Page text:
Antonin Scalia was nominated by President Ronald Reagan in 1986 when Chief Justice Warren Burger retired. He was born in 1936 so he will be 80 when the next President takes office and would be 88 were he to remain on the court for the next eight years. Scalia has no known health problems, but the life expectancy of a man who is currently 79 is 8.6 years. In addition Scalia, who is the intellectual leader of the court’s conservative block, has said several times that he will retire as soon as he loses a step.
The election of a Republican President is critical if conservatives want retain any kind of control of the Supreme Court should Scalia decide to retire or should he die in office during the next President’s four or eight year term. Should Scalia leave the court it would have the opposite affect of the loss of Ginsburg. The election of a Democratic President would give the progressive block five solid votes to the three solid votes for the conservatives with Anthony Kennedy no longer in the position of breaking a tie. In the same situation, the election of Republican would at best leave the court in the same situation as today with Kennedy still able cast the deciding vote.
The aforementioned Anthony Kennedy was also nominated by President Ronald Reagan in 1988, two years after he nominated Scalia when Chief Justice Warren Burger retired. Scalia was also born in 1936 so he too will be 80 when the next President takes office and would be 88 if he were to remain on the court for the next eight years. Kennedy has some heart problems in 2006 when he was 70 and had a stent inserted into one of his coronary arteries. Doctors found no evidence of heart damage and the condition has not been known to reoccur. However, theoretically, like Scalia who is the same age, Kennedy’s life expectancy is not favorable for remaining on the court through the new President’s eight year term, especially if health issues should encourage him to retire early.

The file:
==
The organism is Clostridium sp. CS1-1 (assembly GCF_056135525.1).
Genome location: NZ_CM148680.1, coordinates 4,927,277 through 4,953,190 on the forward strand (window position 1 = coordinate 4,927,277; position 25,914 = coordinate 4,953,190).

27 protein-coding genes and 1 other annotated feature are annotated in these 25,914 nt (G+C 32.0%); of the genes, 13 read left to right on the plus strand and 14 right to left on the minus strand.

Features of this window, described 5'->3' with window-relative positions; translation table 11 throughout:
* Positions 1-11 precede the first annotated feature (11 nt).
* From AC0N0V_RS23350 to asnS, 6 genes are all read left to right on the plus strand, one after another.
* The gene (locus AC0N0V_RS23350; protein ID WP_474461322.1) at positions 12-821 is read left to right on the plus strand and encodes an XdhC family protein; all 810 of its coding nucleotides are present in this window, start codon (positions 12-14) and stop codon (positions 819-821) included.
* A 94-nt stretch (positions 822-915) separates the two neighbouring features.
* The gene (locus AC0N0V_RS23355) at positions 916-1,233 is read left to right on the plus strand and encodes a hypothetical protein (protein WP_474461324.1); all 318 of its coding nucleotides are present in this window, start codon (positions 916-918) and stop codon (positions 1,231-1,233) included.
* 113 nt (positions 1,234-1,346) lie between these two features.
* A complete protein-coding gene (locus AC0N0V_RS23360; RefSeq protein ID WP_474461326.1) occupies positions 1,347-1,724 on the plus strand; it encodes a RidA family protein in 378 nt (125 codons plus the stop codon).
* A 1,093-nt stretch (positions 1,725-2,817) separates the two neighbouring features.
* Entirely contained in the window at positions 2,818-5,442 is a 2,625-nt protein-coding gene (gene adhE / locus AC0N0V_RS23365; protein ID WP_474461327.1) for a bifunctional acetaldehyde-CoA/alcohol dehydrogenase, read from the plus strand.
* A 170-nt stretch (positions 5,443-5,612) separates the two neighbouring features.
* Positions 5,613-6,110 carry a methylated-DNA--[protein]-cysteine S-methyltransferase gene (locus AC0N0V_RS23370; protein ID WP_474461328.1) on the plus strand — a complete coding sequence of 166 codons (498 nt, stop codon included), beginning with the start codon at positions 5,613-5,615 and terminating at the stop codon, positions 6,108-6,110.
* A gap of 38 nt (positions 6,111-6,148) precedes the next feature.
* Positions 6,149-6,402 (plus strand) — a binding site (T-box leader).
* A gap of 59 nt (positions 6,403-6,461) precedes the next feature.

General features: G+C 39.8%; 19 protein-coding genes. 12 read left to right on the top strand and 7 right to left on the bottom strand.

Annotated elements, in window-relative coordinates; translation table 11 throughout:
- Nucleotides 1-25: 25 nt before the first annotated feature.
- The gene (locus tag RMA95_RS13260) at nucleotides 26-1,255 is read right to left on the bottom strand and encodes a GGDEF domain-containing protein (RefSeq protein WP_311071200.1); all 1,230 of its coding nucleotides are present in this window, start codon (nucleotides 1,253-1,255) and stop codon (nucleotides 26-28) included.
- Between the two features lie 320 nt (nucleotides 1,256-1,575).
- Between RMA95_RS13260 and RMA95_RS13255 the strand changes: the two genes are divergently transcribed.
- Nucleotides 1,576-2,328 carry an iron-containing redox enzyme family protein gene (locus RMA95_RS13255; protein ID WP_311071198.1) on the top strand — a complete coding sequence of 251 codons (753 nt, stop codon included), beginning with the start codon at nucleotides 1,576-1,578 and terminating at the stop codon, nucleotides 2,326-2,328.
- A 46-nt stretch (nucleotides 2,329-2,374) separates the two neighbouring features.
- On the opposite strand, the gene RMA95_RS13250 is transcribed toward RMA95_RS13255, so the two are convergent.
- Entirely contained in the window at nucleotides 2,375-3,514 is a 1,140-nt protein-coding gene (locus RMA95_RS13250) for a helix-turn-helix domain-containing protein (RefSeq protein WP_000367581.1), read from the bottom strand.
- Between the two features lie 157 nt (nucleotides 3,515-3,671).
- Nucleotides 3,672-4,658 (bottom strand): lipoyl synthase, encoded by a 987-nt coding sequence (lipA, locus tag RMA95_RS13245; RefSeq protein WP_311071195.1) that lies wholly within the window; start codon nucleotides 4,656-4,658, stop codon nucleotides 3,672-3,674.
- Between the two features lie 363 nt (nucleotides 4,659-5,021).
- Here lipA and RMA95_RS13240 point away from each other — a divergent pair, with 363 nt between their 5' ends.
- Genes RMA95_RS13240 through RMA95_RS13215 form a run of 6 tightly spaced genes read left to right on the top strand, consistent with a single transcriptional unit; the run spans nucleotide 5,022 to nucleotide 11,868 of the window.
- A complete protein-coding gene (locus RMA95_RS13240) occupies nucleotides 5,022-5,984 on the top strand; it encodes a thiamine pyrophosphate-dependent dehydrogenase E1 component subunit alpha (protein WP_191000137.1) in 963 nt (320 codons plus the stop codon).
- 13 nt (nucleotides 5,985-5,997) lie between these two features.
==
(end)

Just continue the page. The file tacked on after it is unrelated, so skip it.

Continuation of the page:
Anthony Kennedy has indeed been the swing vote on the Supreme Court; in the 23 decisions in which the justices split 5-to-4, Kennedy was in the majority in all but five. However, he has voted more reliably with the four man conservative voting block. Of the Court’s 5–4 decisions which were decided strictly along ideological lines, Kennedy joined the conservative wing of the court 11 times and with the liberals only 5 times. However, lately he has voted with the liberal block on two the most important decisions of the present court – granting a constitutional right to same-sex marriage and joining Justice Roberts in beating back the recent conservative attack on the Affordable Health Care Act.
Should Kennedy be the only Justice to leave the bench during the next Presidents time in office, that President will be able decide the political leanings of the Supreme Court. A Democratic President would leave the progressives in charge 5-4 while a Republican President would give the majority to the conservatives by the same margin.
The fourth oldest Justice is Stephen Breyer who was nominated by President Bill Clinton in 1994, to fill the seat vacated by retiring Justice Harry Blackmun. Breyer was born in 1938 so he will be 78 when the next President takes office and he will be 86 if he remains on the court for the following eight years. Breyer is not known to have any health problems, but his love of bicycling has put his life in danger in the past. After he was nominated to the Supreme Court in 1994 his bike was hit by a car. He sustained multiple injuries including a broken collar bone, several broken ribs, and a punctured lung. He recovered fully, but in 2013 he was injured in a fall from his bike and required hospitalization and surgery to repair an injured shoulder.